Out of Sight, Out of Mind

Why the president should come face to face with public criticism


When President George W. Bush had to duck a pair of shoes thrown at him by an irate Iraqi journalist at a news conference in Baghdad, the depressing part was not just that his administration has managed to alienate many Iraqis. It was also that the president of the United States had to go to Iraq to find himself face to face with anyone who openly rejects his policies.

Here in the land of the free, that is almost unheard of. When Bush ventures into contact with ordinary Americans outside the White House, his aides do their best to keep him from realizing that many of his constituents regard him as a disaster.

It's explicit administration policy, in fact, to keep any expression of discontent from becoming visible to the Great Leader. You don't have to chuck a Rockport to be forcibly exiled from his presence.

Jeffrey and Nicole Rank can attest to that. Four years ago, Bush gave a Fourth of July speech on the grounds of the West Virginia state capitol in Charleston. It was open to the public, and they got tickets to attend. But after being admitted, they took off their outer shirts to display T-shirts with a red circle and a bar over the word "Bush." On the back, Nicole's shirt urged, "Love America, Hate Bush," while her husband's said, "Regime Change Begins at Home."

As soon as these unapproved messages were spotted, workers told them to cover up or leave. Jeffrey Rank said later, "We tried to explain to them that it was well within our right to stand there and wear these T-shirts, just as people around us had the right to wear pro-Bush and Cheney T-shirts." But the cops, showing no interested in inconveniences like freedom of speech, handcuffed and arrested them for trespassing.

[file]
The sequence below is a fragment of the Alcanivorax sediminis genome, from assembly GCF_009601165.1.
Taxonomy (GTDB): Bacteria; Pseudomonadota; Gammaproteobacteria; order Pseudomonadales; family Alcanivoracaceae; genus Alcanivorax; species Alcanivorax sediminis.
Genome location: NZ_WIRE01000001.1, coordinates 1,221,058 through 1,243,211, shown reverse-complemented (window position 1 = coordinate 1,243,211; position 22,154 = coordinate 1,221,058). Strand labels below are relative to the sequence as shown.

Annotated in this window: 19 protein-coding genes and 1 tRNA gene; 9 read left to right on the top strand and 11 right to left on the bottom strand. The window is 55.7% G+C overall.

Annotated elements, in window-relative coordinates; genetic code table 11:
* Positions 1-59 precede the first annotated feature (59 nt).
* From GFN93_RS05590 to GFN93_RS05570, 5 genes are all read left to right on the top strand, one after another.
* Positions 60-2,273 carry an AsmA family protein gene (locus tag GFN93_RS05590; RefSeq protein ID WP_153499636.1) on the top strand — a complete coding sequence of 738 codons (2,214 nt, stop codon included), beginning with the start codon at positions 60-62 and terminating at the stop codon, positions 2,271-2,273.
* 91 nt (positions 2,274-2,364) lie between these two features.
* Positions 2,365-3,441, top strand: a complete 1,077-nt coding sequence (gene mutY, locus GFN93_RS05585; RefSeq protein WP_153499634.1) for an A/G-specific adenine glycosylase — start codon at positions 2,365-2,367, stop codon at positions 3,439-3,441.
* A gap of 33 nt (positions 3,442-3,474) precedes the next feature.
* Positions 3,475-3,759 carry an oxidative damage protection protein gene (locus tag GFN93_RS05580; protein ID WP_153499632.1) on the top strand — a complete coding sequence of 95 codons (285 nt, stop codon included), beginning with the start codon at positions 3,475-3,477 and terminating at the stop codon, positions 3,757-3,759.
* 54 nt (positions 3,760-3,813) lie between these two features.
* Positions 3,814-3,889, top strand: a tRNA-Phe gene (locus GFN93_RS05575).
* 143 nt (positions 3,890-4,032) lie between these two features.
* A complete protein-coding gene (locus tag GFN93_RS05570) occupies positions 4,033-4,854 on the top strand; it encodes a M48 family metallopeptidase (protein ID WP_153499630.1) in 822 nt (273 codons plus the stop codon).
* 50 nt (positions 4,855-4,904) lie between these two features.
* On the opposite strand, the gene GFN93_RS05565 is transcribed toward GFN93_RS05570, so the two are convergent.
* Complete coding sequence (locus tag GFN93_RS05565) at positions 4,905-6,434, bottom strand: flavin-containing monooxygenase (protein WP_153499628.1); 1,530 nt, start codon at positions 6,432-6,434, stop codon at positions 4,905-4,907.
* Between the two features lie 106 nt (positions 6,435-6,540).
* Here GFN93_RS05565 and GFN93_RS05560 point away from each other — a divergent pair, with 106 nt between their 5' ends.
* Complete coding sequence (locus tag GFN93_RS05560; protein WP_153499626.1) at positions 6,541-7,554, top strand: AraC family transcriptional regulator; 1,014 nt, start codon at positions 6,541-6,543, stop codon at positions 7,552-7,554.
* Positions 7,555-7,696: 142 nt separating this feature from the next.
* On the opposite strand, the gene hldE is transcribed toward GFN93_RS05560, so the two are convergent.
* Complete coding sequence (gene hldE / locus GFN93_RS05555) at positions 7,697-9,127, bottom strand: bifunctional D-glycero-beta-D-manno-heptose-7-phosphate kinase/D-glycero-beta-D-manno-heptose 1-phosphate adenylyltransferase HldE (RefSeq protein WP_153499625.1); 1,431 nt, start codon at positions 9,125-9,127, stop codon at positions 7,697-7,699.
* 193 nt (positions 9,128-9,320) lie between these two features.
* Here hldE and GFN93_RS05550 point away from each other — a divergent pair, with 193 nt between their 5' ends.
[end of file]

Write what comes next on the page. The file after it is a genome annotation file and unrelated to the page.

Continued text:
This was not an isolated incident. When Bush went to Denver to speak on Social Security at another taxpayer-financed public event, Leslie Weise and Alex Young got their tickets and drove to the museum where Bush would appear. But a Republican operative noticed their car bore a bumper sticker recommending "No More Blood for Oil" and apparently took it as a criticism of Bush.

After they had taken their seats inside, two presidential staffers showed up and unceremoniously escorted them out. Weise and Young say Secret Service agents later told them they were ejected purely because of that bumper sticker.

The American Civil Liberties Union took both of these cases, and during litigation, managed to get a White House document that shows squashing dissent is standard operating procedure. "Proper ticket distribution is vital to creating a well-balanced crowd and deterring potential protesters from attending events," the President Advance Manual says. "Well-balanced" in this context means including not only who like President Bush but people who love him.

No one objects to efforts to avert disruptions that threaten violence or keep the president from speaking. But White House staffers show control-freak tendencies that go beyond assuring security. The manual says that if someone merely displays a sign, "action needs to be taken immediately to minimize the demonstrator's effect."

What effect would that be? Showing that someone disagrees with George W. Bush—an effect that can't be tolerated. That's why Bush critics have to be removed even if they are quiet and non-disruptive.

It's not enough to keep opponents out of his audiences. The manual also calls for keeping all external protests out of sight. It advises advance workers to get "the local police department to designate a protest area where demonstrators can be placed, preferably not in view of the event site or the motorcade route." What kind of country would we be if we made the president endure the spectacle of citizens questioning his infallibility?

The ACLU is challenging these tactics in court, and its already won a victory. The federal government agreed to pay Nicole and Jeff Rank $80,000 for what was done to them, and Charleston city officials apologized.

This comes too late to penetrate the barricades that have surrounded President Bush. But maybe President-elect Barack Obama will take a different approach and accept that occasionally seeing people express dissenting views is just part of the president's job. And not just on visits to Baghdad.